Fate intervened, or rather, a careless driver did.
Now it is true that often we do not necessarily know our own motivations, particularly when self-interest is involved. No one could actually prove that Herbert Armstrong denied medical treatment to his own son to save his own worthless skin. It will remain a question. We do know that from that point, Herbert Armstrong “took off” and became much more corrupt, not just with lies and false prophecies but with his penchant for immorality and alcoholic behaviors: He was a very selfish man, totally narcissistic.
Sam Vaknin, self-acknowledged narcissist and perceived authority on narcissism, in his book, Malignant Self-Love: Narcissism Revisited told us all that the prognosis for recovery is “poor and alarming”. He points out that narcissists are so self-absorbed that the whole universe is about them and there isn’t much hope to change from that perspective. There is no empathy for others: They are mere ciphers to be manipulated in ways that are advantageous to the narcissist.
If you will note from the Autobiography, Herbert Armstrong is more concerned about how he feels and what he’s going to do, more than he cares for others.
If you still aren’t convinced, then read this posting at Silenced about how Herbert Armstrong reacted to a suicide on Ambassador College Campus:
That was the last I saw of Jeff. Later that afternoon, we all arrived at a mandatory assembly in the gym, where it was announced that Jeff S. had committed suicide earlier that day by jumping off the Arroyo bridge — evidently just minutes after I had last seen him. The announcement was made — but it is what followed that was most troubling and revealing. The person doing the announcing of the suicide, who was a college administrator, took great pains to make sure everyone in attendance understood that Jeff’s parents did not blame the college, and that no one at the college was at fault. Then, after this terrible announcement and explanation, which took maybe 5 minutes, HWA got up front. Without the slightest acknowledgement of this terrible event, and without breaking stride, he launched into a tirade against all of those ministers who would dare question his authority. To HWA it was like a bake sale had been announced for the coming weekend. I will never forget the appalling atmosphere in that gym that day — students were crying because of Jeff S., and then HWA launches into his usual fit of anger.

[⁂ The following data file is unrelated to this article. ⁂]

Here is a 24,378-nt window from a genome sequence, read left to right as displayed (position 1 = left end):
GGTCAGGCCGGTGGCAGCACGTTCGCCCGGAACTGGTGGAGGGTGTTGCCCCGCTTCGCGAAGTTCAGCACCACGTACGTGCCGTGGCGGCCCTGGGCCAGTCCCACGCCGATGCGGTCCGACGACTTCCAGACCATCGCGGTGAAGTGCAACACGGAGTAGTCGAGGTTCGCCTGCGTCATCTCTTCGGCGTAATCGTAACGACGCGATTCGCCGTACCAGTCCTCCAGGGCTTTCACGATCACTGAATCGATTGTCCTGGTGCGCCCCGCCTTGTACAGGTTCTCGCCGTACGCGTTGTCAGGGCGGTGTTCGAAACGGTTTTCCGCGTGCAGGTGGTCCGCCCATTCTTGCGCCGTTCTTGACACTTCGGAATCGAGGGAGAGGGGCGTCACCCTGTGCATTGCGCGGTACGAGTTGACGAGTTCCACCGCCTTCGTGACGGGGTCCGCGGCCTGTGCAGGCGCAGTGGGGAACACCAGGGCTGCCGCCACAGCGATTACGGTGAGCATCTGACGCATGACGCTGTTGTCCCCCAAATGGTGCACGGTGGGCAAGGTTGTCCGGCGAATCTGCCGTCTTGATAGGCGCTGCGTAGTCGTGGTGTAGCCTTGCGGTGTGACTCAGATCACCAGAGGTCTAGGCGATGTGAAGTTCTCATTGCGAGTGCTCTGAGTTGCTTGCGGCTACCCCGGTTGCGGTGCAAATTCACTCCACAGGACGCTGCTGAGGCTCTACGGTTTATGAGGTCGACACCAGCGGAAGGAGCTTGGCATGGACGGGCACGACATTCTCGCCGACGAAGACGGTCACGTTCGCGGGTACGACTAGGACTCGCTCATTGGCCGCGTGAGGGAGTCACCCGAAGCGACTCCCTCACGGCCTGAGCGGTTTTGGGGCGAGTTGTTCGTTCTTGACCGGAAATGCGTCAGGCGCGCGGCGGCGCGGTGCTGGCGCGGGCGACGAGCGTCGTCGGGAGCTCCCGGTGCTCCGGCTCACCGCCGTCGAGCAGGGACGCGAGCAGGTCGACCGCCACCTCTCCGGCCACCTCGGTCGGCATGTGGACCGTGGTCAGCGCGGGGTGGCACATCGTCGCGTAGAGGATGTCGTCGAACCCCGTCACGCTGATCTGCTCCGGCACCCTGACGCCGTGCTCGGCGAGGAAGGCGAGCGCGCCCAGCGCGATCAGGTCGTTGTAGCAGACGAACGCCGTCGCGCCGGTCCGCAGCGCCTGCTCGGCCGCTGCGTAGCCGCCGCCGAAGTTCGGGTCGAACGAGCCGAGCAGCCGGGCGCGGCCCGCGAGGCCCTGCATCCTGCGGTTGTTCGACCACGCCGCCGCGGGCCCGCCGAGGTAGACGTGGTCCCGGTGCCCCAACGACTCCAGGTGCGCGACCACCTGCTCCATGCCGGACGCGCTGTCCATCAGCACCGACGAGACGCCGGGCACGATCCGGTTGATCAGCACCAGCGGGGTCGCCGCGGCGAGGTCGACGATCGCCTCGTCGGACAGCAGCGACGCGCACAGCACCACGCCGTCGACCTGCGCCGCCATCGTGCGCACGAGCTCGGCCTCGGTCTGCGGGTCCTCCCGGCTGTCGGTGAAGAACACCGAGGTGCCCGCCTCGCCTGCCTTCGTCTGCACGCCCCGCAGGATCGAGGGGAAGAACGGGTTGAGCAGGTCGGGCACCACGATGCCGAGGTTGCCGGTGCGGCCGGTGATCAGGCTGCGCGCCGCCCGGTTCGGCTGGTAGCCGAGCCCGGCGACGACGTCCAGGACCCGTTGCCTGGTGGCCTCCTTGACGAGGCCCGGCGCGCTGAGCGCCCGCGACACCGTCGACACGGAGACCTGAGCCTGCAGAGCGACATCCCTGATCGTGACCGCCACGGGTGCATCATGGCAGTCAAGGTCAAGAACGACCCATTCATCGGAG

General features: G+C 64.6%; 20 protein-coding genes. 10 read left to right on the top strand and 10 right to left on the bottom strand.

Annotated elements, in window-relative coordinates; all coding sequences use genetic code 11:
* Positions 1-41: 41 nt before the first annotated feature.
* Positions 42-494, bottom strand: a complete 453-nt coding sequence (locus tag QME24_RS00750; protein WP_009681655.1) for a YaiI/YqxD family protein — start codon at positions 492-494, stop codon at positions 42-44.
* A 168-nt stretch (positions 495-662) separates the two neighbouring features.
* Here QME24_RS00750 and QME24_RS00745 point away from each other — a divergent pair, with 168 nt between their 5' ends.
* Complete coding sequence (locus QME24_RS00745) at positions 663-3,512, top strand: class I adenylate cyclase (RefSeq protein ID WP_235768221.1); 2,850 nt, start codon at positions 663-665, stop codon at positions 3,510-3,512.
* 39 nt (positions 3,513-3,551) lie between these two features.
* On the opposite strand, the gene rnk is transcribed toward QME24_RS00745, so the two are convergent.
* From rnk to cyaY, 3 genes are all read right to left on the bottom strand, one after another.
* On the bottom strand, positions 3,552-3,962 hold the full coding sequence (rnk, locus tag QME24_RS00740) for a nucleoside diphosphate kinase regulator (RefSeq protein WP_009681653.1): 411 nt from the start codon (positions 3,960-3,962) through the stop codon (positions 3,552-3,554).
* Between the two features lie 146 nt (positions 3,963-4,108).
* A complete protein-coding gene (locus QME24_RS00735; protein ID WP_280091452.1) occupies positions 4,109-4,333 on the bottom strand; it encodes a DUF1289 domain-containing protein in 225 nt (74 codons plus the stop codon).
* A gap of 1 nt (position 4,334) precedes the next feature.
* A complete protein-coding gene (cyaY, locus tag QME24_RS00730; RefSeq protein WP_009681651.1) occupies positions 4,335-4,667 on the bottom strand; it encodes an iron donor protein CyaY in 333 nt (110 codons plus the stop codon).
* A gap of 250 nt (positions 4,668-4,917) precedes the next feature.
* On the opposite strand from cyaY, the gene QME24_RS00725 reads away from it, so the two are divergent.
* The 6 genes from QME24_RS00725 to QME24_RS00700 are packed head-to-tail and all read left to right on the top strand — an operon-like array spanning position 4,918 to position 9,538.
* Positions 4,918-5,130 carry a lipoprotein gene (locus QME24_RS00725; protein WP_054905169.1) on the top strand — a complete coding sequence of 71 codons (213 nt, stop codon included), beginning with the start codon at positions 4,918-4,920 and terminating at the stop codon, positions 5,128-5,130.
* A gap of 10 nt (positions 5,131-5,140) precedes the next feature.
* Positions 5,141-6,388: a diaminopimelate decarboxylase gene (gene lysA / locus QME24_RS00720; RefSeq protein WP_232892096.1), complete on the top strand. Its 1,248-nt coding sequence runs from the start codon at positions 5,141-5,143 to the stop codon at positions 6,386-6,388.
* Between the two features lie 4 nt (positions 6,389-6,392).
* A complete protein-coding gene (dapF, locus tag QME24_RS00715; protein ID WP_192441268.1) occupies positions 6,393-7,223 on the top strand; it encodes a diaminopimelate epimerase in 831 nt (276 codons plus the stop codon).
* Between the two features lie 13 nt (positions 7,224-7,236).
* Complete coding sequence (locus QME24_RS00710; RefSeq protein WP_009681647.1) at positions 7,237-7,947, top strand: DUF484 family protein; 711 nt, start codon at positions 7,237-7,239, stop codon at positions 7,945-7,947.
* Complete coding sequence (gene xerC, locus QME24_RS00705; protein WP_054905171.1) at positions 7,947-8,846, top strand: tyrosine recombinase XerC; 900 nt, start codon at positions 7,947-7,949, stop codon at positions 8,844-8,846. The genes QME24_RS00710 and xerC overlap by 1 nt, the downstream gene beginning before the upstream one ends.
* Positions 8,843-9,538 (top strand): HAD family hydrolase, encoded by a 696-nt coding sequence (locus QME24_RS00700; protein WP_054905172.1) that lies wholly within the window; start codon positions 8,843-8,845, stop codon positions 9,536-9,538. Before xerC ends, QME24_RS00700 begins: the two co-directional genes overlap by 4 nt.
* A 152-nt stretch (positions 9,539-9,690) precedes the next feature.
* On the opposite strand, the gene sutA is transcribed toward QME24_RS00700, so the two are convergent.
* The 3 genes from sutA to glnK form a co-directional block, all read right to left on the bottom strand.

As Cynthia G. commented on the post, RIP Dennis Jeffery Stephenson.
You may want to review the components of narcissism as given in our article,
So here we are: Joecamel says, HWA lives on inspite of your stupidity. That is certainly the hope of those who want the return of Herbert Armstrong’s narcissism and all that it brings with it. Such people should have learned from his “descendants” of the various splinter nanocults of the Cult of Herbert Armstrong that it is not really desirable to have such people in charge. Robert Thiel is a good example of a bad example of what can happen when they have an entitlement thinking they are a prophet of God. People who encounter narcissists are totally drained mentally, emotionally, physically, spiritually and financially with absolutely no return on investment or positive results at all. Ronald Weinland is one of those who have drained his PKG members and is leaving them as he goes off to prison, without one shred of care about any of them. They were stupid dupes who gave him, his wife, his son and his daughter what he wanted and, in some cases, bankrupted them for his own selfish interests invested in a nice home, gold, jewelry, BMWs, travel, luxury accommodations, while spewing garbage being lapped up by his followers who are suffering personal loss as a result.
HWA lives on inspite of your stupidity.
Let’s hope not.
Herbert Armstrong is dead.
His legacy is not.
And Sam Vaknin, as a qualified expert on the subject, has a recommendation for those who encounter narcissists: